The office of the “National Coordinator for Domestic Extremism (NCDE)” was “feeding information” to Scotland Yard’s “National Public Order Intelligence Unit,” which “in turn works closely with the Confidential Intelligence Unit that monitors political groups throughout the UK.”
The Labour government created the National Public Order Intelligence Unit in 1999. That same year, the Association of Chief Police Officers created the Confidential Intelligence Unit. Together they have built up huge databases on various left-wing political groups.
The incident at Millbank is being used as a pretext to implement measures prepared over a long period by the state to counter the growing threat of working class resistance to austerity measures and the resurgence of revolutionary socialist ideas.
The student protest showed how real this danger is for the powers-that-be. Not only did it involve academics, staff and university students, but it also mobilised many working class youth in further education colleges. Almost all of those arrested are between 18 and 24—the very age group that has borne the brunt of the economic crisis, with high levels of unemployment.
Commenting on the protest, the chairman of the Metropolitan Police Federation, Peter Smyth, stated that the UK is heading towards a “winter of protest.” “If the British are not going to protest now, they are never going to do it,” he said. More serious disturbances would occur, he added, saying, “It’s inevitable.”
It is not the student protestors that should be prosecuted. The £85 billion-plus austerity measures being imposed by the Conservative-Liberal Democrat government are a crime against society. They will devastate the lives of millions of working people and destroy the futures of the younger generation. While jobs, education, health and vital social provisions are being destroyed, billions continue to be handed over to the banks and the super-rich continue to reap enormous bonuses.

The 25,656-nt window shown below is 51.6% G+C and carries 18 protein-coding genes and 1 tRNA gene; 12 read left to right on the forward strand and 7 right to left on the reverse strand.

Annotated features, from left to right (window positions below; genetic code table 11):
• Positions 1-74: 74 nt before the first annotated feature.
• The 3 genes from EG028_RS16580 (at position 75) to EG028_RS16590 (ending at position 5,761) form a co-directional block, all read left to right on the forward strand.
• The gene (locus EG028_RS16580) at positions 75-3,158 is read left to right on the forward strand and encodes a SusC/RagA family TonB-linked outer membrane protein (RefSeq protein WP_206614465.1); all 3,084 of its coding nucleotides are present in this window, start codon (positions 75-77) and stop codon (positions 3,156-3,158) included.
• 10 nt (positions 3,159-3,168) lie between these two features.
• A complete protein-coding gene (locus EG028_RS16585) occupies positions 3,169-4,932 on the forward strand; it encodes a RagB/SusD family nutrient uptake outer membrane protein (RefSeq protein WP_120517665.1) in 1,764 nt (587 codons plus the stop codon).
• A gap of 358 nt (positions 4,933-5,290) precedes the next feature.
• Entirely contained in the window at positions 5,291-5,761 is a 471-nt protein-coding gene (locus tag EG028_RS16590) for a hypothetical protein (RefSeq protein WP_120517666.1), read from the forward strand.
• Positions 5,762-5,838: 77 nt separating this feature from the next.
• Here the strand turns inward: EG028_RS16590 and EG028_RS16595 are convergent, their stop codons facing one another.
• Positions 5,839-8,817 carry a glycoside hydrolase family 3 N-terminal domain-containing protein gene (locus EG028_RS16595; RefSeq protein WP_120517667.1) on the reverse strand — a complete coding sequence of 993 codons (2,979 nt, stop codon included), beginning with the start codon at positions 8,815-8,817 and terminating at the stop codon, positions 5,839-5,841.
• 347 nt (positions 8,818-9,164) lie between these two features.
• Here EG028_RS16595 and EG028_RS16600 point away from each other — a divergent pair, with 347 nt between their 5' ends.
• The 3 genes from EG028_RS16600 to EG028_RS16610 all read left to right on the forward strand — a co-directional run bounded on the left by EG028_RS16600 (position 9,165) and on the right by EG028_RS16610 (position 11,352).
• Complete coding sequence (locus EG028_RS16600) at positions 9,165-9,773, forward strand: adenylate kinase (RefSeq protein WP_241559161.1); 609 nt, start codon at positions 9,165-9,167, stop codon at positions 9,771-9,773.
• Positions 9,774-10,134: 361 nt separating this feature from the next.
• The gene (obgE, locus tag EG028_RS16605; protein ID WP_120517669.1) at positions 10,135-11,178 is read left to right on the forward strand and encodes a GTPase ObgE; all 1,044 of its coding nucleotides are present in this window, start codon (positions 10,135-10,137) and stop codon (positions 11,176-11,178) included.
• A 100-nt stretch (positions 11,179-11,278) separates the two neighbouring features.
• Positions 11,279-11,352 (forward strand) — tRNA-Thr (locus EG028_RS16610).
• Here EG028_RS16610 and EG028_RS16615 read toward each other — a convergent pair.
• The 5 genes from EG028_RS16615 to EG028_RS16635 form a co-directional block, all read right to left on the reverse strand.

The ruling elite have already ensured that the legitimate anger of working people can find no means of political expression within the parliamentary framework. All the official parties are the political representatives of financial oligarchy and are agreed that working people must foot the bill. Now, like their counterparts across Europe and internationally, Britain’s ruling elite is intent on criminalising every extra-parliamentary form of opposition to their class war agenda.
This situation points to the major political problem confronting workers and young people as they seek to develop resistance to these measures. Nowhere do working people have a political party that represents their class interests against those of big business and the global financial elite.
The National Union of Students’ siding with the media witch-hunt in condemning the student protestors only underscores the perfidious role being played by all of the organisations allied to the trade unions. The Trades Union Congress speaks vaguely of a plan to organise a demonstration sometime next year. Meanwhile, trade unions in both the public and private sector are helping to impose wage freezes, pay cuts, “rationalisation” and layoffs. To the extent that they make any nod towards the broad-based anger, it is to advise the government that it must “draw some conclusions” and “change its mind.”
This is wilful deceit. Faced with a systemic crisis of the capitalist profit system, the bourgeoisie intends to destroy all the social gains won by working people. To do so, it must resort to violence and repression. Against this, workers and youth in Britain and internationally face a struggle for political power against the big business parties and the repressive forces of the state, which necessitates the formation of workers’ governments pledged to socialist policies.